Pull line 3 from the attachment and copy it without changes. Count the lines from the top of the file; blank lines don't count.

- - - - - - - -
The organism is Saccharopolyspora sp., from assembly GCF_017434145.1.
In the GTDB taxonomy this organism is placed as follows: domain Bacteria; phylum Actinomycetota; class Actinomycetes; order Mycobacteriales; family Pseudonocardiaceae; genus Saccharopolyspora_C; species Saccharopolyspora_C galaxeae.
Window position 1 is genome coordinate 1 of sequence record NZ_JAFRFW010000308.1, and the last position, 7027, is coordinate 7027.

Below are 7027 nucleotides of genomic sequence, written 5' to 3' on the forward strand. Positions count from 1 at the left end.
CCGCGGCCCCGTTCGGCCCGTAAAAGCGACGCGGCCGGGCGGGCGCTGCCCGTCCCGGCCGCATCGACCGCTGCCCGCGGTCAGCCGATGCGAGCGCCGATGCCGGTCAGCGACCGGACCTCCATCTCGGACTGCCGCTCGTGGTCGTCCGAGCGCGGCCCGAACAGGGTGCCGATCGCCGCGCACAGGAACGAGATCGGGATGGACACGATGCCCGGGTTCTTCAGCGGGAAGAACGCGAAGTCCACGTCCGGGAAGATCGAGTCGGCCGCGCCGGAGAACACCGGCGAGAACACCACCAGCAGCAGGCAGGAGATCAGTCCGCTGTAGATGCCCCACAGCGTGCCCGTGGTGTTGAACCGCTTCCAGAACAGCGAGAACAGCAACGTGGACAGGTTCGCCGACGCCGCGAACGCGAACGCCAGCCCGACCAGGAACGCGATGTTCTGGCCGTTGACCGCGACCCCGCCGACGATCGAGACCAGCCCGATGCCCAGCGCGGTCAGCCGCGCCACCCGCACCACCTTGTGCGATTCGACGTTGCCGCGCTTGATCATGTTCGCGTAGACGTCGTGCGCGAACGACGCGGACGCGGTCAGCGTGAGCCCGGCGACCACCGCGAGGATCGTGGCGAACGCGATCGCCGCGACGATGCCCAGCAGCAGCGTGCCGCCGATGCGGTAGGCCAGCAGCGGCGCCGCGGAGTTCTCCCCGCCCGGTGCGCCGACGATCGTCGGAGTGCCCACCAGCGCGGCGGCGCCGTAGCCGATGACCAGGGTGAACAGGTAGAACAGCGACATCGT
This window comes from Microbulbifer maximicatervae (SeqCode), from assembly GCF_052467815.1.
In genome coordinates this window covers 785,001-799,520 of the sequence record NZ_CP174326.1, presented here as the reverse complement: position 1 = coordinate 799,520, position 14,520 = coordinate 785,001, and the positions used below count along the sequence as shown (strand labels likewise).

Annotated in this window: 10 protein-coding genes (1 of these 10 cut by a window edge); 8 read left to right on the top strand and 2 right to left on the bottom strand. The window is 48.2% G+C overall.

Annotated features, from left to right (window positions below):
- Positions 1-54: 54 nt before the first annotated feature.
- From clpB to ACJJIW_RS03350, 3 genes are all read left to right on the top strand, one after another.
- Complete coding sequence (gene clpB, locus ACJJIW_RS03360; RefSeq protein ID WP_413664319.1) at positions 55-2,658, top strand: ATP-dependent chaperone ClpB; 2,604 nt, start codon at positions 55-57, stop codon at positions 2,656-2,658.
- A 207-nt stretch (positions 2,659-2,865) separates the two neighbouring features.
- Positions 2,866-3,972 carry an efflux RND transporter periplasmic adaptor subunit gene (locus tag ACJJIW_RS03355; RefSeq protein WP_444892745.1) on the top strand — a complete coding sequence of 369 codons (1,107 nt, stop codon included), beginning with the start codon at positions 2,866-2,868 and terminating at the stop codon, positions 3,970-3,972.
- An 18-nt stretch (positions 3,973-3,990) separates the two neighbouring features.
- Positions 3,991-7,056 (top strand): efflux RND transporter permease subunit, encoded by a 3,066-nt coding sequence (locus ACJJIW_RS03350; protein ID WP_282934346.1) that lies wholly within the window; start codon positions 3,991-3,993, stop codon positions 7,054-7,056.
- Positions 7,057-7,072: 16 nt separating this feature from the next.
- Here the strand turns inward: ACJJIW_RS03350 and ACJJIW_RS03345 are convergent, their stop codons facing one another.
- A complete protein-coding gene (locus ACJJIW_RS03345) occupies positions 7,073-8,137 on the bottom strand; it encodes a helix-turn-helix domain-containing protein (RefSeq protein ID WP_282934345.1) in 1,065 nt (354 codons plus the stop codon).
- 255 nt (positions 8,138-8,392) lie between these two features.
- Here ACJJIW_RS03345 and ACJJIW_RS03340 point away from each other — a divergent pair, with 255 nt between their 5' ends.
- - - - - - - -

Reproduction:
Window position 1 is genome coordinate 1 of sequence record NZ_JAFRFW010000308.1, and the last position, 7027, is coordinate 7027.